“Can’t Cook. Won’t Cook. Don’t know how to cook.”
24th November 2006, 6.30 pm
London School of Economics (Room no. G108), Houghton Street, London WC2A 2AE
Nearest tube: Holborn
Brief: Could there be a more frustrating issue plaguing our young people than gender relations? How long can the first gaze be? Can I shake hands with a member of the opposite sex? Why can’t I find a wife or a husband? Why do I break out into a sweat each time my eyes meet that of a Muslim sister/brother, and yet it’s easy to talk to Sally, Mandy or Tom? What if we just want to be friends? Why are all the good men and women taken? Why is everyone marrying ’back home’? I’m too successful – why won’t anyone marry me? What does it mean to be an ideal husband or wife?
Join Dr Umar Abd-Allah in an open, honest and informal discussion.
This event is brought to you by the LSE Islamic Society, with Islamic Circles.
25th November 2006
The Veiled Truth: Famous Women of Islam
25th November 2006,
1 – 3 pm
St Cyprians Memorial Hall, Fordrough Bridge, Haymills, B25 8DL
Opposite Small Heath Asda (Next to ’Next’ the clothes shop!)
Brief: What does it mean to have Muslim women who speak with authority? Dr Umar will comment on the current fascination with Muslim women and the problems of both the “mainstream” and Muslim approach to women. Dr Umar will draw on selected stories of his ground-breaking work, Famous Women of Islam, to challenge conventional notions of Muslim women – both Muslim and non-Muslim.
Islamic Extremism in the Context of Globalism
25th November 2006,
Right after Isha prayer
Birmingham Central Mosque, 180 Belgrave Middleway, Highgate, Birmingham, B12 0XS
Brief: “Islamic Extremism in the Context of Globalism” focuses on three elements: issues, ideology, and the social psychology of “globalized religion.”
Extremism is not restricted to Muslims but is equally prevalent today among Jews, Christians, Hindus, and Secularists. Among Muslims and others, extremism is a peripheral, albeit perilous phenomenon. Within all groups, it is represented by different camps. It takes on different forms of expression, diverse responses, and is neither internally nor externally monolithic. Nevertheless, some generalizations are possible regarding the phenomenon in today’s globalised world.
Muslim extremists and their Jewish, Christian, Hindu, and Secular counterparts have several features in common. They identify strongly with charismatic leaders, are communalistic, and thrive on a strong “we-feeling” based around their leadership. Their worldviews are black-and-white and sharply dichotomous; they foster unquestioned allegiance to the group and antipathy toward the Other. “Globalised” religious extremists are generally anti-intellectual and anti-theological in a traditional sense. They are averse to the “higher” tradition of their faith, although they justify their innovations through selective retrieval from tradition and atypical interpretations of revelatory texts. The personal religiosity of religious extremists is primarily individualistic and experiential; it roots itself in a sectarian sense of solidarity with the group and the “we-versus-them-feeling” that it inspires. Today’s extremists adopt an idealistic (ahistorical) picture of the past and apocalyptic vision of the future, which lies at the base of their social and political strategies. They have a sharp sense of immediate crisis engendered by the modern world, yet utilize its most advanced technologies—generally with great sophistication—to execute their ends.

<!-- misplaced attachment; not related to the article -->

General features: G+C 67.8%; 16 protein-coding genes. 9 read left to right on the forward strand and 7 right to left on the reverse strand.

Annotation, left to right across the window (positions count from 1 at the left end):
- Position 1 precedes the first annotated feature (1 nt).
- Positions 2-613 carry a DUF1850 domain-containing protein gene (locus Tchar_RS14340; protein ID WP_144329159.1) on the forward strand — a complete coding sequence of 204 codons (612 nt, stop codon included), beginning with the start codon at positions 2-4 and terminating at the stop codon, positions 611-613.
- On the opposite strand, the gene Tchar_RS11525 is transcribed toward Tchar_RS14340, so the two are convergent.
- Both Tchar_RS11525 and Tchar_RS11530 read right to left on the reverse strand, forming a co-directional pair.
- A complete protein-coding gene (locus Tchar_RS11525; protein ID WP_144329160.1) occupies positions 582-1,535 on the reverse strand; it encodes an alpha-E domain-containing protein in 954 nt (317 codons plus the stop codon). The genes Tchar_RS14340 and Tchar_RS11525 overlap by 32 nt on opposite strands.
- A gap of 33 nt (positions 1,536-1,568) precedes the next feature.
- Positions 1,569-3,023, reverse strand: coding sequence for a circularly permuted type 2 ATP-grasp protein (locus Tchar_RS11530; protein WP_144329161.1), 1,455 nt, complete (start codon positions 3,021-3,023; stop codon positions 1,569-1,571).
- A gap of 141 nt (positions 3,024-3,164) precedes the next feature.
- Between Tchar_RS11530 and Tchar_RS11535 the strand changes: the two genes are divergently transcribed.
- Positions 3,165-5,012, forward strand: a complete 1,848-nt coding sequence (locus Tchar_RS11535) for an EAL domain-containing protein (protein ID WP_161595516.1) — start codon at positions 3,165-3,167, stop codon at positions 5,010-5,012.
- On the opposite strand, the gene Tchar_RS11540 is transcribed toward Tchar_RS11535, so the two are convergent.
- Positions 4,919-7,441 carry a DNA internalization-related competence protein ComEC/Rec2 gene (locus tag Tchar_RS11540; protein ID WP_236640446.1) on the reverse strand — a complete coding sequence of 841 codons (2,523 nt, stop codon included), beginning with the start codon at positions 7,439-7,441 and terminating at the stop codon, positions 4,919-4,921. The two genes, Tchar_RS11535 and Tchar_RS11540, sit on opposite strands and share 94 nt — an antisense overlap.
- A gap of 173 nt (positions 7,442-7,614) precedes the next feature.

“Islamic Extremism in the Context of Globalism” concludes with a search for solutions. All the three essential elements of extremism—grievances, ideology, and social psychology—must be effectively addressed. It is a grave mistake, however, to regard globalized religion as we know it as something unique to our age. Similar developments have happened before in the history of world religions when powerful political and economic realities—as in the Roman Empire—amalgamated vastly diverse ethnic and religious groups in a unified world system. Such precedents provide insight for the future. One of these is that the religious and secular extremisms we face today must be treated as essentially default positions in the absence of satisfactory alternatives.
As Muslims, we are required to restate Islam’s Middle Way as embodied in mainstream Islamic culture and civilization over the centuries. Our vision of the Middle Way must be authentic, articulate, and fully relevant to the pluralistic realities of the global age. But abstract formulations of worldviews are never effective in the abstract; they need human faces that embody them in the eyes of the people like the movements of Malcolm X, Dr. Martin Luther King, and Nelson Mandela. Merely giving directions to the Middle Way is not enough; our communities must cultivate and bring to the forefront a generation of charismatic men and women who embody that path and are role models for others.